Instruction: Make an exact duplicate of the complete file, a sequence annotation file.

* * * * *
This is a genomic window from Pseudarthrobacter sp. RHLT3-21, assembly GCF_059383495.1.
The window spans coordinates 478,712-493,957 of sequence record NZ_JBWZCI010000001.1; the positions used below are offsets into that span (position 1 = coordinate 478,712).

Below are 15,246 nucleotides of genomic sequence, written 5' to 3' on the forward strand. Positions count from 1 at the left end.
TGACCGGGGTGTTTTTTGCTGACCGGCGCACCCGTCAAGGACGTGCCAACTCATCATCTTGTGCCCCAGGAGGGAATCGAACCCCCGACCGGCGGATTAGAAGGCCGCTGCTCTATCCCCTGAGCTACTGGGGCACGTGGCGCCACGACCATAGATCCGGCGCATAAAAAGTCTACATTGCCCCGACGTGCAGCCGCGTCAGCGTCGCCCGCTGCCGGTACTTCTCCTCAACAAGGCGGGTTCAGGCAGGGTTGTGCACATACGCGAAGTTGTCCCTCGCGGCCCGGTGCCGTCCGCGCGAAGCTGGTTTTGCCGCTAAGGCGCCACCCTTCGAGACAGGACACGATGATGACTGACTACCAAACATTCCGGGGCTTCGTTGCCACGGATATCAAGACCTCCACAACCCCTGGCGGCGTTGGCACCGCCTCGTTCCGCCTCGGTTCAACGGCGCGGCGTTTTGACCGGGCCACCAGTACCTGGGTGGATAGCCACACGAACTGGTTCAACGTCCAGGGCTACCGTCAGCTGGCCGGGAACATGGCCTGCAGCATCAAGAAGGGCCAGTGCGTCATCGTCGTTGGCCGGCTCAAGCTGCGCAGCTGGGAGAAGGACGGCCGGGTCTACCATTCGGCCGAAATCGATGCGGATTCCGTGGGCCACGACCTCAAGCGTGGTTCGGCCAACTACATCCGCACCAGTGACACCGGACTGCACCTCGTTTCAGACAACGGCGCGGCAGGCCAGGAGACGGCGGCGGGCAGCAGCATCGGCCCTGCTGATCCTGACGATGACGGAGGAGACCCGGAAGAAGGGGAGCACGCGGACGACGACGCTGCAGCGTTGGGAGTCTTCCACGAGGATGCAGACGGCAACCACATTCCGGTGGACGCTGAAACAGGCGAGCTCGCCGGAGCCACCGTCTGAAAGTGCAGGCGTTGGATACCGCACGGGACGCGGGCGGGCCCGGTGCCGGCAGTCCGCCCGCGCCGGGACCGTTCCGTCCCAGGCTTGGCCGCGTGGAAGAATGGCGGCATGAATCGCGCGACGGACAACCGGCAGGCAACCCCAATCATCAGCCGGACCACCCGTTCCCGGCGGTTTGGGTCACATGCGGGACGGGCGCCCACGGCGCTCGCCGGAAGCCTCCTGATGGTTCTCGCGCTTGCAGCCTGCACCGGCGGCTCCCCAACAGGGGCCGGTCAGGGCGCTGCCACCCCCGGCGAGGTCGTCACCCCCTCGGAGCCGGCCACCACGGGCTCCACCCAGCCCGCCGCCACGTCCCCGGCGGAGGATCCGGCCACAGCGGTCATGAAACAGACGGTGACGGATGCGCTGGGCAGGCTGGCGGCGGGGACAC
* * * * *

This is a genomic window from Pseudarthrobacter sp. RHLT3-21, assembly GCF_059383495.1.
The window spans coordinates 478,712-493,957 of sequence record NZ_JBWZCI010000001.1; the positions used below are offsets into that span (position 1 = coordinate 478,712).

Below are 15,246 nucleotides of genomic sequence, written 5' to 3' on the forward strand. Positions count from 1 at the left end.
TGACCGGGGTGTTTTTTGCTGACCGGCGCACCCGTCAAGGACGTGCCAACTCATCATCTTGTGCCCCAGGAGGGAATCGAACCCCCGACCGGCGGATTAGAAGGCCGCTGCTCTATCCCCTGAGCTACTGGGGCACGTGGCGCCACGACCATAGATCCGGCGCATAAAAAGTCTACATTGCCCCGACGTGCAGCCGCGTCAGCGTCGCCCGCTGCCGGTACTTCTCCTCAACAAGGCGGGTTCAGGCAGGGTTGTGCACATACGCGAAGTTGTCCCTCGCGGCCCGGTGCCGTCCGCGCGAAGCTGGTTTTGCCGCTAAGGCGCCACCCTTCGAGACAGGACACGATGATGACTGACTACCAAACATTCCGGGGCTTCGTTGCCACGGATATCAAGACCTCCACAACCCCTGGCGGCGTTGGCACCGCCTCGTTCCGCCTCGGTTCAACGGCGCGGCGTTTTGACCGGGCCACCAGTACCTGGGTGGATAGCCACACGAACTGGTTCAACGTCCAGGGCTACCGTCAGCTGGCCGGGAACATGGCCTGCAGCATCAAGAAGGGCCAGTGCGTCATCGTCGTTGGCCGGCTCAAGCTGCGCAGCTGGGAGAAGGACGGCCGGGTCTACCATTCGGCCGAAATCGATGCGGATTCCGTGGGCCACGACCTCAAGCGTGGTTCGGCCAACTACATCCGCACCAGTGACACCGGACTGCACCTCGTTTCAGACAACGGCGCGGCAGGCCAGGAGACGGCGGCGGGCAGCAGCATCGGCCCTGCTGATCCTGACGATGACGGAGGAGACCCGGAAGAAGGGGAGCACGCGGACGACGACGCTGCAGCGTTGGGAGTCTTCCACGAGGATGCAGACGGCAACCACATTCCGGTGGACGCTGAAACAGGCGAGCTCGCCGGAGCCACCGTCTGAAAGTGCAGGCGTTGGATACCGCACGGGACGCGGGCGGGCCCGGTGCCGGCAGTCCGCCCGCGCCGGGACCGTTCCGTCCCAGGCTTGGCCGCGTGGAAGAATGGCGGCATGAATCGCGCGACGGACAACCGGCAGGCAACCCCAATCATCAGCCGGACCACCCGTTCCCGGCGGTTTGGGTCACATGCGGGACGGGCGCCCACGGCGCTCGCCGGAAGCCTCCTGATGGTTCTCGCGCTTGCAGCCTGCACCGGCGGCTCCCCAACAGGGGCCGGTCAGGGCGCTGCCACCCCCGGCGAGGTCGTCACCCCCTCGGAGCCGGCCACCACGGGCTCCACCCAGCCCGCCGCCACGTCCCCGGCGGAGGATCCGGCCACAGCGGTCATGAAACAGACGGTGACGGATGCGCTGGGCAGGCTGGCGGCGGGGACAC